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  • Sarah Maisey

Stella McCartney's journey from outlier to leader: 'I was the eco weirdo'

It has taken 20 years, but the fashion industry is finally starting to see value in the designer's cruelty free, environmentally sensitive approach. And she's not nearly as smug as she could be

Fashion designer Stella McCartney introduced a sustainable mission in fashion 20 years ago. Photo: Stella McCartney

It’s funny to think, when I first started out on this journey 20 years ago, I was the outsider or the 'eco weirdo',” says fashion designer Stella McCartney.

Despite celebrating two decades at the helm of her eponymous label, which has always championed a cruelty-free, environmentally sensitive approach, McCartney is the first to admit it has been a less than straightforward journey.

“I was the one being told I couldn’t have a successful luxury brand if I didn’t use leather or fur. I’m not going to pretend it’s been an easy ride.”

Stella McCartney made sure her fashion label took a stance against fur and leather back in 2001. Photo: Stella McCartney

Raised by famous parents who embraced vegetarianism and a cruelty free lifestyle, McCartney made sure her fashion label took a stance against the use of leather, fur and polluting production methods. Today, these conversations are centre stage, but in 2001, it was a very different story.

“Trying to source materials that were better for the planet, 20, 10, even five years ago, required a lot of research, but that was our priority and we were willing to put in that time and effort,” she tells The National.

Having long been viewed by her peers as something of an outlier, and having been mocked for refusing to engage with practices she saw as cruel, outdated and unnecessary, McCartney might be forgiven for relishing her “I told you so” moment, as others now scramble to follow her lead. Yet, even here, she takes the view that customers are the true drivers of change.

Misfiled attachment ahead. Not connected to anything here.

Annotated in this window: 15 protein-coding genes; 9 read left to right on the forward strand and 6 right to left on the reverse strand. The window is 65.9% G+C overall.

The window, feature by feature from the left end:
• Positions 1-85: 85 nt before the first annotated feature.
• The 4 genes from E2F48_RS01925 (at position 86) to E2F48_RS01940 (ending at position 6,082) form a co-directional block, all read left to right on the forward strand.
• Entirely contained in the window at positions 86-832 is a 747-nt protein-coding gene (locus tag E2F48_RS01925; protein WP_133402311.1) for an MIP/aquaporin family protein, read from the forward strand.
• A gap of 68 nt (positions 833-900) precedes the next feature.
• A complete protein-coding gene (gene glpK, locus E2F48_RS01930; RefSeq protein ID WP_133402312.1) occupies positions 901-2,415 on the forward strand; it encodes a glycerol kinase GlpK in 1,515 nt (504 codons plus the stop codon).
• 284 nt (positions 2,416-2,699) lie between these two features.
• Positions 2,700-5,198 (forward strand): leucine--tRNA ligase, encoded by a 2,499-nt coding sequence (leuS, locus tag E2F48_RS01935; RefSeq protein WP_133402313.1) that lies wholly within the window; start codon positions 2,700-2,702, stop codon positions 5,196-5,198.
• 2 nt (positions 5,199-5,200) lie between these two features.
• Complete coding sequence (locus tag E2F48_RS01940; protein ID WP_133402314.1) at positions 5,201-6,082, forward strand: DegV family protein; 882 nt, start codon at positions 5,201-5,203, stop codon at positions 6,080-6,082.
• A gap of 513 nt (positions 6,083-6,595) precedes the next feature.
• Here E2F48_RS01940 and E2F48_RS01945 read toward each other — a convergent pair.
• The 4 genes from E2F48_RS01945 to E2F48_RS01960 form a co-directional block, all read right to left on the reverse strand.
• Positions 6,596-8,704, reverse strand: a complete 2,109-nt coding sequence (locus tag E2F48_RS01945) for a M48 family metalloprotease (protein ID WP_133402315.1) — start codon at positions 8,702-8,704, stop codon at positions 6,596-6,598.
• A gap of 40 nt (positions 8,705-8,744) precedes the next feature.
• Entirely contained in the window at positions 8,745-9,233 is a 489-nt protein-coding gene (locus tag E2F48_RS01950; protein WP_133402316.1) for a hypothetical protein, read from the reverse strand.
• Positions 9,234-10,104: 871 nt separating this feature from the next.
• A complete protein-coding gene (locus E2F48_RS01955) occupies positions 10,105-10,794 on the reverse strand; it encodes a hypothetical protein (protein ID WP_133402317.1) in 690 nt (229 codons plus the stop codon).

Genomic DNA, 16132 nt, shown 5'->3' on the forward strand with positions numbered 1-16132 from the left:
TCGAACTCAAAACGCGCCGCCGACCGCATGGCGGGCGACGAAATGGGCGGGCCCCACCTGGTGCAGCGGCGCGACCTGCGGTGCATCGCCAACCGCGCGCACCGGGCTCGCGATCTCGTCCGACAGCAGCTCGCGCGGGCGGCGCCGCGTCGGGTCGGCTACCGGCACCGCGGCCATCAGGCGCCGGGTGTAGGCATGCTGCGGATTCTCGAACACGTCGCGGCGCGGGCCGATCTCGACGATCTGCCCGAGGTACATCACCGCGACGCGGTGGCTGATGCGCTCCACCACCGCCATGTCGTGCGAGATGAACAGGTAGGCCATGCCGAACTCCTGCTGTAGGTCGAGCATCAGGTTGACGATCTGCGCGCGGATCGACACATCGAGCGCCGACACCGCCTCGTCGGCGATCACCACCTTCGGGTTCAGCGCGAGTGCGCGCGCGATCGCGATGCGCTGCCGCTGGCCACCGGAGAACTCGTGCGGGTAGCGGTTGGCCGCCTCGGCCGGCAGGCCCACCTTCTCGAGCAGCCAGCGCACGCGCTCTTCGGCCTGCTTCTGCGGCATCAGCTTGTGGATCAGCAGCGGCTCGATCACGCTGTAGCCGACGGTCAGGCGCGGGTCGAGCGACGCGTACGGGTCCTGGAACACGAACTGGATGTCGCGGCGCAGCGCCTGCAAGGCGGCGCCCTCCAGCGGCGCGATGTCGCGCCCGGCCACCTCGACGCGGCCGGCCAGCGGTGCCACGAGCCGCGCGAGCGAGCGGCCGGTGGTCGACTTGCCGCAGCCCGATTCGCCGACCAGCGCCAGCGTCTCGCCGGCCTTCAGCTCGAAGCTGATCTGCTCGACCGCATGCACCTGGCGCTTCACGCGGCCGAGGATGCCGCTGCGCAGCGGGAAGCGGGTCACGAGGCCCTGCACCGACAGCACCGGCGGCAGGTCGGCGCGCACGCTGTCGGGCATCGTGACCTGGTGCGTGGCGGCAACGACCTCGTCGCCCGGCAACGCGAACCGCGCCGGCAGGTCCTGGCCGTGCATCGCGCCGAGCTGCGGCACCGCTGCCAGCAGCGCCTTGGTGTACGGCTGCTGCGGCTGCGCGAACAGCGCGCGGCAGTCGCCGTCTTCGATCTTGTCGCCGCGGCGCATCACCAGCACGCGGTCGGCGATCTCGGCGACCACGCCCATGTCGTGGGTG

“Today, sustainable materials are somewhat more accessible, meaning more brands are taking advantage, which is fantastic – it’s all about supply and demand, and I think you’re now the outsider if your brand isn’t thinking in this way.’’

Major brands are joining McCartney's lead in being fur free, including Armani, Chanel, Prada, Versace and Gucci, in a shift that would have been unthinkable even a decade ago. And as consumer willingness to turn a blind eye to poor animal welfare wanes, entire countries are outlawing fur farms, with France, Germany, Norway and Belgium having all committed to phasing out the production or sale of fur.

“More and more luxury brands, departments stores and even cities are going fur free," says McCartney. "Brands are doing sustainability capsules and consciously using more sustainable fabrics, and magazines now do dedicated sustainability issues, which I think is so important, because I always say education is key."

A look from Stella McCartney's spring/summer 2022 collection. Photo: Stella McCartney

Being a figurehead for a more sustainable fashion industry would be meaningless without creating goods that people actually wanted to buy. Enter the Falabella bag, which McCartney launched in 2010. Named for the horse of the same name, it is made from vegan leather and edged with a distinctive, diamond cut chain. Initially released as a slouchy tote bag, it now comes in everything from a small cross body to a half straw version that doubles as a shopper, and a tiny, on-trend micro. The power of its success is not lost on McCartney.

“One thing I’m incredibly proud of, and somewhere I think I really set the bar high is our Falabella handbag. We first introduced it back when luxury brands wouldn’t dream of creating a vegetarian handbag.”

A bestseller for more than a decade, it also proves that customers are prepared to spend money on non-leather accessories. “There’s absolutely no need to kill animals to create a handbag that people love,” McCartney says.

“We worked out that we have saved approximately 300,000 to 400,000 cows because of our Falabella handbag sales, not to mention the amount of greenhouse gasses spared from all those cows. I hope other brands look at this and realise that you don’t have to compromise on design or profits, just because you’re working in a different way.”